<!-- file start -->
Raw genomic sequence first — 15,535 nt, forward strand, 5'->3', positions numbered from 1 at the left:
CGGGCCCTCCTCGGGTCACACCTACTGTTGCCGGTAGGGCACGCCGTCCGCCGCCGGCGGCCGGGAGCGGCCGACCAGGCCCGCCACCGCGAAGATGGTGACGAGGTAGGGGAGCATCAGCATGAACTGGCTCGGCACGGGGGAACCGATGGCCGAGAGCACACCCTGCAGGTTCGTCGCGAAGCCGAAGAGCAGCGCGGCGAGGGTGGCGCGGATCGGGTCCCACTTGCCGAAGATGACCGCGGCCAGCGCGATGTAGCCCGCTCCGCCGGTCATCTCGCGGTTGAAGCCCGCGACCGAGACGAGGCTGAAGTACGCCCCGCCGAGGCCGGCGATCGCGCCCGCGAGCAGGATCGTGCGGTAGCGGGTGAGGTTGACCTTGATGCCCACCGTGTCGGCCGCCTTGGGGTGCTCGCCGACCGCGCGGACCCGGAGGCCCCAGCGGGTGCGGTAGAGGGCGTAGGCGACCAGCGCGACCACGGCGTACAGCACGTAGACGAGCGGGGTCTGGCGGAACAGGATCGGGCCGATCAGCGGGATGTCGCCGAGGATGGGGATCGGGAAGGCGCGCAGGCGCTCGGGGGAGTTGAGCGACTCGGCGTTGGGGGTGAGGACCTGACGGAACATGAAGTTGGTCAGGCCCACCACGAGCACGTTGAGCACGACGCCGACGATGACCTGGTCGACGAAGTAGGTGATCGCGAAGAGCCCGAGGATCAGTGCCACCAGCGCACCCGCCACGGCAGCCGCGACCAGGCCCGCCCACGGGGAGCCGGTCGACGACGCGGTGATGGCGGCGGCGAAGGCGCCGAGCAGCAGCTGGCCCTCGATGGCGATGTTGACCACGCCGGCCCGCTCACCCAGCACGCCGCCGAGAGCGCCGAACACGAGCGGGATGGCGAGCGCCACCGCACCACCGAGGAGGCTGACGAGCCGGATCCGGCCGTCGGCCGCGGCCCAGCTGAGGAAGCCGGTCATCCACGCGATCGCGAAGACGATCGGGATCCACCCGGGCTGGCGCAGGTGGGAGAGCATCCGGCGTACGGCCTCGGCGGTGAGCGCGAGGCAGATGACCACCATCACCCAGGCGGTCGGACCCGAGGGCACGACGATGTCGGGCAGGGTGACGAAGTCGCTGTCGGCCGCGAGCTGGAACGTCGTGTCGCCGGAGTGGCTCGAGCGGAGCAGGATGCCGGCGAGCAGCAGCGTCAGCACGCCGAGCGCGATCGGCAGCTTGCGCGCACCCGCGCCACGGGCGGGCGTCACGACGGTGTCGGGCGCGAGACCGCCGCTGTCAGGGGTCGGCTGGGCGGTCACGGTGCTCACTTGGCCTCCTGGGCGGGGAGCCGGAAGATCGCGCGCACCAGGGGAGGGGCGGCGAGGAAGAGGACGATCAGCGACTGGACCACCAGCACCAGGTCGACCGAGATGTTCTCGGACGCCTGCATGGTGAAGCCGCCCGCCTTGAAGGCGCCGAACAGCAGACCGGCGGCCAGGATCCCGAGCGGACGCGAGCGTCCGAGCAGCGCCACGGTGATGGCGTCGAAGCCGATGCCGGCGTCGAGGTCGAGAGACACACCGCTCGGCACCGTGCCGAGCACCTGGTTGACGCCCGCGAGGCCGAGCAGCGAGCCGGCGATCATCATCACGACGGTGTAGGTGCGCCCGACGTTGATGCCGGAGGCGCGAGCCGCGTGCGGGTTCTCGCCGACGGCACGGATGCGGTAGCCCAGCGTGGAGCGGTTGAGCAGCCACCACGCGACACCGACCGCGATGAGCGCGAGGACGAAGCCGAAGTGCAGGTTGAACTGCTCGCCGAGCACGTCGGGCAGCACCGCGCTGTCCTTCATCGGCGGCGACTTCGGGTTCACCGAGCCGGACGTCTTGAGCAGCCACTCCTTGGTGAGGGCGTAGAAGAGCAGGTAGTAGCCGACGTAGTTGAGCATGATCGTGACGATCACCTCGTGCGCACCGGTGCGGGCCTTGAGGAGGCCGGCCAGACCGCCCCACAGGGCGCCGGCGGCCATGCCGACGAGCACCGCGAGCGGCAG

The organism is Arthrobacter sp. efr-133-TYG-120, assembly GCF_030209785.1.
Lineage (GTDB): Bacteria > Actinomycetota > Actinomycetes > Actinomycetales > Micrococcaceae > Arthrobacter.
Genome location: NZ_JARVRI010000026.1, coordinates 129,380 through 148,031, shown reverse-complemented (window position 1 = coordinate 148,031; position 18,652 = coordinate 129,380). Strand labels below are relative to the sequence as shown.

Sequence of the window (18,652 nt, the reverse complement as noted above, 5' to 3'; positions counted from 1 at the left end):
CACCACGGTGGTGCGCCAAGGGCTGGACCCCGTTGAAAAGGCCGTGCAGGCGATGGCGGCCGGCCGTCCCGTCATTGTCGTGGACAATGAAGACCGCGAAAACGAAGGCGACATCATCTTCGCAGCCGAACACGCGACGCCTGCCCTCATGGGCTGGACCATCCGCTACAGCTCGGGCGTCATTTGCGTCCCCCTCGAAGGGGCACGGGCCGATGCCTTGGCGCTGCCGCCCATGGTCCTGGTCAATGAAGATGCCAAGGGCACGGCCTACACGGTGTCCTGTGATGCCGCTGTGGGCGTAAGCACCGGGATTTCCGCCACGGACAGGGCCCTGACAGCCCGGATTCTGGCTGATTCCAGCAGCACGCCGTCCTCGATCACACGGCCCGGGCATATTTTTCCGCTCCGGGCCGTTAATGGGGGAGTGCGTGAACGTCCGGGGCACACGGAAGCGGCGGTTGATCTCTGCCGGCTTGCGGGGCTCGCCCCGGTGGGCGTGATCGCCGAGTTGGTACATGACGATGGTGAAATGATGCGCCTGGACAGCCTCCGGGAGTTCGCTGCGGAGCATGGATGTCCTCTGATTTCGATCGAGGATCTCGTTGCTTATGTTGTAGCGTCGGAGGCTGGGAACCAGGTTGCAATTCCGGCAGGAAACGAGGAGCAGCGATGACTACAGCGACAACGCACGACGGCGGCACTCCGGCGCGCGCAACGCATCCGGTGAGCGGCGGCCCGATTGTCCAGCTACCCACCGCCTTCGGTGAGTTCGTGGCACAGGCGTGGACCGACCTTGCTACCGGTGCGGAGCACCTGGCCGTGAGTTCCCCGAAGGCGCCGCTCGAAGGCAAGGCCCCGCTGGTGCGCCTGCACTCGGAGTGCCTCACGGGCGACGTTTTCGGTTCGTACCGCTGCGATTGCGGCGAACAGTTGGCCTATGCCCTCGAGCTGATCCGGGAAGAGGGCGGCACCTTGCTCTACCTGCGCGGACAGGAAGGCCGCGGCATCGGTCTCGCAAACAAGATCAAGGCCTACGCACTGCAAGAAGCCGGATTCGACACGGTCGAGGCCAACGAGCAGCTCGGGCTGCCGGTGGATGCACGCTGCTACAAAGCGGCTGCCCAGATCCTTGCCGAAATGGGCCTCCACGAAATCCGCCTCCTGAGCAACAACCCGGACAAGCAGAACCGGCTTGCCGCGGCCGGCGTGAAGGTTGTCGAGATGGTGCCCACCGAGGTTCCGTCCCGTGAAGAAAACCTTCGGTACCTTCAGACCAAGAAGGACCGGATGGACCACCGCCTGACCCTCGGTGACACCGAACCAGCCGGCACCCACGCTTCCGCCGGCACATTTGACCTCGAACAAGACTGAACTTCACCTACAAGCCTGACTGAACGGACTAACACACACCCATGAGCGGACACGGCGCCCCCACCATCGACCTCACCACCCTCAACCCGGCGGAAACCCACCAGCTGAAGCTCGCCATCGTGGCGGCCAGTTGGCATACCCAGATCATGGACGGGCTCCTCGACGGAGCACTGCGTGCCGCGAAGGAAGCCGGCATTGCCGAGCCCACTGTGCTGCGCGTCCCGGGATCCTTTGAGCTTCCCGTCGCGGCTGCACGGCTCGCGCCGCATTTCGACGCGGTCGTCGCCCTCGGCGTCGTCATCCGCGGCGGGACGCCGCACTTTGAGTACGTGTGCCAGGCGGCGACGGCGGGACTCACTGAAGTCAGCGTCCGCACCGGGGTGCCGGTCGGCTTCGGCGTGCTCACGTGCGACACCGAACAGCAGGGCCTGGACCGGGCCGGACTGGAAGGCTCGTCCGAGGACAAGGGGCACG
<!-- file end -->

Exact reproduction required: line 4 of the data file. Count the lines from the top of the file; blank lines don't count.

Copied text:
Lineage (GTDB): Bacteria > Actinomycetota > Actinomycetes > Actinomycetales > Micrococcaceae > Arthrobacter.